CEOs to know: Prodege's Chuck Davis

by John Siegel
December 15, 2016

Chuck Davis has taken some pretty big risks in his career.

Thankfully, most of them have paid off. Over his 20 years in tech, Davis has brought his expertise to established corporations and early-stage startups alike. Now at the helm of El Segundo-based Prodege, Davis has some advice for young professionals looking to make it in tech.

What's the biggest challenge you have faced in your career?

There is an inherent risk with starting at a new company. Leaving Manhattan for TV Guide in suburban Pennsylvania was a dicey move. Coming to Disney at a time when the internet was just barely launching was a huge risk. We didn’t know if it was just a fad or not. Lucky for me, it wasn’t. 

From there, I worked with Bizrate throughout the crash of 2000, and then Fandango where a small team of 35 employees and myself were tasked with expanding the company beyond a ticketing website with only one revenue stream. 

With Prodege, I was lucky that I came to a company with a founder, Josef Gorowitz, who had built a great company from the ground up with a clear vision. Initially, we formed a partnership, and today I would call it a friendship. If it had gone the other way, you probably wouldn’t be interviewing me right now. I'm lucky that all of those challenges led to a fun and rewarding journey.

How have you grown personally and professionally starting at Prodege?

I’ve learned that diversity is crucial at a company. I have been so inspired by the company’s diverse employee base. We are a melting pot of passionate men and women that range in age, ethnicity and cultural backgrounds. We all learn from each other and have fun along the way.

Who are you inspired by?

I’m inspired every day by my colleagues. I’m inspired to bring my best work to the table every day because I am surrounded by some of the hardest working and most creative men and women.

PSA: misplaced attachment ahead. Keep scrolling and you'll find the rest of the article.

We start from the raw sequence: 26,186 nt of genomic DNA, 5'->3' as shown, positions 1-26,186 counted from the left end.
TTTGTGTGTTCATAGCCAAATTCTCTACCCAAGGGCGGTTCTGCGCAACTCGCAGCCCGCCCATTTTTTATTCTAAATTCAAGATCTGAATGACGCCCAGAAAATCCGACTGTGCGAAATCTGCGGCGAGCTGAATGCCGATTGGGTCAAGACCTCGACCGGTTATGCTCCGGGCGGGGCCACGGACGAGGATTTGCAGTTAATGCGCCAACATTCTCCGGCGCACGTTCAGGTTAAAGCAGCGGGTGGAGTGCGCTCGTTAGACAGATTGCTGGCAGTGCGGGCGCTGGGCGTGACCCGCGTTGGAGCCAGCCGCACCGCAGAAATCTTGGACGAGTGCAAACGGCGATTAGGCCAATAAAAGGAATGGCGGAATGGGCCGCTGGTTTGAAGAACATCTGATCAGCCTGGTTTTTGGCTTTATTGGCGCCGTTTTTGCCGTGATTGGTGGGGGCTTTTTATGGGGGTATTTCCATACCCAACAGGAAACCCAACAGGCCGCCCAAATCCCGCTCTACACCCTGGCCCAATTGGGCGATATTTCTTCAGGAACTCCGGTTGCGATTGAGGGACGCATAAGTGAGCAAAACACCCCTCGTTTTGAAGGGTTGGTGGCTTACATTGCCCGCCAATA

What advice would you give to an 18-year- old you?

I think about this now as I see my own children growing in their careers. Early in my own career, I learned from established leaders at Time, Inc. Today, I encourage my kids and other young professionals to find a company that is established, yet promises growth. Start with an internship. Being a part of a growing, leading brand tends to teach you best practices that you can use in a startup later on. It gives you the fundamentals and experience, so you can dare to risk a little or think outside of the box.

Why do you love Los Angeles?

I love that the city has growth and a balanced ecosystem that rewards Angelenos with good weather, good startups, great creativity and capital, and employment longevity, as every speed bump doesn't result in employees running to the next startup. 

I have worked in Los Angeles for 21 years, and for the first 15 years it felt like there was a net outflow of talent to Northern California. But for the last five or six years, it feels like this has reversed itself, as LA offers so much, from the startups to the sunshine in a stable and rewarding environment. There seems to be this attitude where people really want to help each other, and that’s inspiring to see.


Images via Prodege. Some responses have been edited for length and clarity.

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